Computing the multitarget posterior is prohibitively expensive for online applications. A more tractable alternative is the marginal at time known as the multitarget filtering density. For notational compactness we omit the dependence on the measurement history. Marginalizing the multitarget posterior recursion (1) yields the multitarget Bayes filter [36, 10],
(2)  
(3) 
where is the multitarget prediction density to time , and the integral is a set integral defined for any function by
(4) 
In [31, 34] an analytic solution to the multitarget Bayes filter (2), (3), known as the VoVo filter [33], was derived using labeled RFSs. Note that the majority of work in multitarget tracking is based on filtering, and often the term "multitarget posterior" is used in place of "multitarget filtering density".
IiB Superpositional Sensor
In a superpositional sensor model, the measurement is a nonlinear function of the sum of the contributions of individual targets and noise, i.e.
(5) 
where represents the contribution of the singletarget state to the sensor measurement ( is a nonlinear mapping in general), is the measurement noise, and is a nonlinear mapping. For example, a superpositional sensor model commonly used in radar is
(6) 
where is the pointspread function of target , is the (known) amplitude, is the phase noise, uniformly distributed on , and is circularly complex symmetric Gaussian noise. It is clear that this model takes on the form (5) by defining . In general, the multitarget likelihood function for the superpositional sensor model is the probability density of the measurement given the sum of the contributions of individual targets, i.e.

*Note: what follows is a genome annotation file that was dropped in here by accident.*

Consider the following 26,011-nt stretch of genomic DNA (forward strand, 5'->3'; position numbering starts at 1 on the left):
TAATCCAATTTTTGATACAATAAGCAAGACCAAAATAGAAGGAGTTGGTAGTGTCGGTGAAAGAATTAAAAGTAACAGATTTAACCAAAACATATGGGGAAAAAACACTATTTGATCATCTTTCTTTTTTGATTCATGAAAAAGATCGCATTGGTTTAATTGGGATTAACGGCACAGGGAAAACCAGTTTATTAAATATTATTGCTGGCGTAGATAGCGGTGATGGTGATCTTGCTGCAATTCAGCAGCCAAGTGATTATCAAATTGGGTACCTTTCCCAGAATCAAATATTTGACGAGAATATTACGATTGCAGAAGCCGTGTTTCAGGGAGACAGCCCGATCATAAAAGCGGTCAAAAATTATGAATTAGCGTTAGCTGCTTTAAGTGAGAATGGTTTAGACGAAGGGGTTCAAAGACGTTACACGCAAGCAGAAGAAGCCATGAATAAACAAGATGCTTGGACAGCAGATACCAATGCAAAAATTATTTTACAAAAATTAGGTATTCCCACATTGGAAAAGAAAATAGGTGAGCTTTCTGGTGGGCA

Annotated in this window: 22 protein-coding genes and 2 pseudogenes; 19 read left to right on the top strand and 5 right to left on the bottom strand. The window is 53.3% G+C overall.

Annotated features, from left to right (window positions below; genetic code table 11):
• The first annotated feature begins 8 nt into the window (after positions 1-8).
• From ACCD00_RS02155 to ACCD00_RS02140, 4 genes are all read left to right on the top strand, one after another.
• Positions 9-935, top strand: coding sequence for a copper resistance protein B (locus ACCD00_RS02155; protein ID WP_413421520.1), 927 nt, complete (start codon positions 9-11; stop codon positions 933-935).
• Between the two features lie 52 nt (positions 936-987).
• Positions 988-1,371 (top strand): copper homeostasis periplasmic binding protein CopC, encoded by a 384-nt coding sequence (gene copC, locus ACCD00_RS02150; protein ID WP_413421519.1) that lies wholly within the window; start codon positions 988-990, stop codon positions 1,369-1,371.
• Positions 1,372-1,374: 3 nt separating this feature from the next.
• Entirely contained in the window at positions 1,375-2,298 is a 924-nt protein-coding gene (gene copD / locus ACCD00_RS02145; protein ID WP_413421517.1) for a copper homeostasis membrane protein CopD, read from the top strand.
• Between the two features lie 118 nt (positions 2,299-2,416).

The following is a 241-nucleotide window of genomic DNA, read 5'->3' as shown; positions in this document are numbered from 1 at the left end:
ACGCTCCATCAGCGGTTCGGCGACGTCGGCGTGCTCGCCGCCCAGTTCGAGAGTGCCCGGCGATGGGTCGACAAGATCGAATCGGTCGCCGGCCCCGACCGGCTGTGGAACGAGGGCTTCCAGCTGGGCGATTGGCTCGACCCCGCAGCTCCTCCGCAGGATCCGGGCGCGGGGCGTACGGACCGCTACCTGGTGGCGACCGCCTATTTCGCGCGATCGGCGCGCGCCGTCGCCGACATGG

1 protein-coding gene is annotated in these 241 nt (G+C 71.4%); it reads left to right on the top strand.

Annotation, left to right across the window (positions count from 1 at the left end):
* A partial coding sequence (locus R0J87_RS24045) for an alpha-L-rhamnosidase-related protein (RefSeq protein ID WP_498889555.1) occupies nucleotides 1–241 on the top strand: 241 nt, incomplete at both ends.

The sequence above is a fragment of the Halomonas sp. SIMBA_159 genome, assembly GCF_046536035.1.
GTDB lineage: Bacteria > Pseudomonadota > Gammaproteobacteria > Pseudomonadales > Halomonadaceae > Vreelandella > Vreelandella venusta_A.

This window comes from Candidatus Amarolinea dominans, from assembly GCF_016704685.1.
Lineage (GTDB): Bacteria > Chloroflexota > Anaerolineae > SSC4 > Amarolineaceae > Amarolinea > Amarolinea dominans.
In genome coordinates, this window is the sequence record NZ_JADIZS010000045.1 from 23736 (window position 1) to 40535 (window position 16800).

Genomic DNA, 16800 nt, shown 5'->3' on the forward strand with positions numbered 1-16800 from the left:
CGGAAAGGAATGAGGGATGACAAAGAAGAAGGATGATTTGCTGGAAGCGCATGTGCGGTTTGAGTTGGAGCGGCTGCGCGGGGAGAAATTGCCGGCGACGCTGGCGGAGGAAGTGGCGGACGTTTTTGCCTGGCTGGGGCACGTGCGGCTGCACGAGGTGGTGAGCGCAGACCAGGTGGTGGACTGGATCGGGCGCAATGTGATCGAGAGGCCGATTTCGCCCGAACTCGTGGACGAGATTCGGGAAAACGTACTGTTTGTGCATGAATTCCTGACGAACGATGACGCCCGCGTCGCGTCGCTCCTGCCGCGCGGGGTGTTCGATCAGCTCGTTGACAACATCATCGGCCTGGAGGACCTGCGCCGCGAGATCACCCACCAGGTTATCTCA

(7) 
The SACPHD filter filter presented in [4] is an approximation to the multitarget Bayes filter for a superpositional measurement model of the form
(8) 
where is distributed according to , a zero mean Gaussian with covariance . Hence, the likelihood function for the superpositional measurement is
(9) 
Similar to the CPHD filter (for the standard sensor model) [41], the SACPHD filter filter [4] is an analytic approximation of the Bayes multitarget filter (2), (3) based on independently and identically distributed (iid) cluster RFS. A brief review of the SACPHD filter is given in subsection IIIC. Both filters recursively propagate the cardinality distribution and the PHD of the posterior multitarget RFS. The CPHD filter can be implemented with Gaussian mixtures or particles [42], while only the particle implementation is available for the SACPHD filter [4]. Particle implementations of PHD/CPHD filter in general require clustering to extract multitarget estimates, which can introduce additional errors under challenging scenarios.
IiC Labeled RFS
To perform tracking in the RFS framework we use the labeled RFS model which incorporates a unique label in the target’s state vector to identify its trajectory [10]. In this model, the singletarget state space is a Cartesian product , where is the feature/kinematic space and is the (discrete) label space. A finite subset set of has distinct labels if and only if and its labels have the same cardinality. An RFS on with distinct labels is called a labeled RFS [31, 34].
For the rest of the paper, we use the standard inner product notation . We denote a generalization of the Kroneker delta and the inclusion function that take arbitrary arguments such as sets, vectors, by
We also write in place of when = . Singletarget states are represented by lowercase letters, e.g. , while multitarget states are represented by uppercase letters, e.g. , , symbols for labeled states and their distributions are bolded to distinguish them from unlabeled ones, e.g. , , , etc, spaces are represented by blackboard bold e.g. , , , etc.
An important class of labeled RFS distribution is the generalized labeled multiBernoulli distribution [31], known as the VoVo distribution [33], which is the basis of an analytic solution to the Bayes multitarget filter [34]. Under the standard multitarget measurement model, the VoVo distribution is a conjugate prior that is also closed under the ChapmanKolmogorov equation. If we start with a VoVo initial prior, then the multitarget posterior at any time is a also a VoVo distribution. Let be the projection , let denote the distinct label indicator, and , denote the multiobject exponential, where is a realvalued function, with by convention. A VoVo density is a labeled RFS density on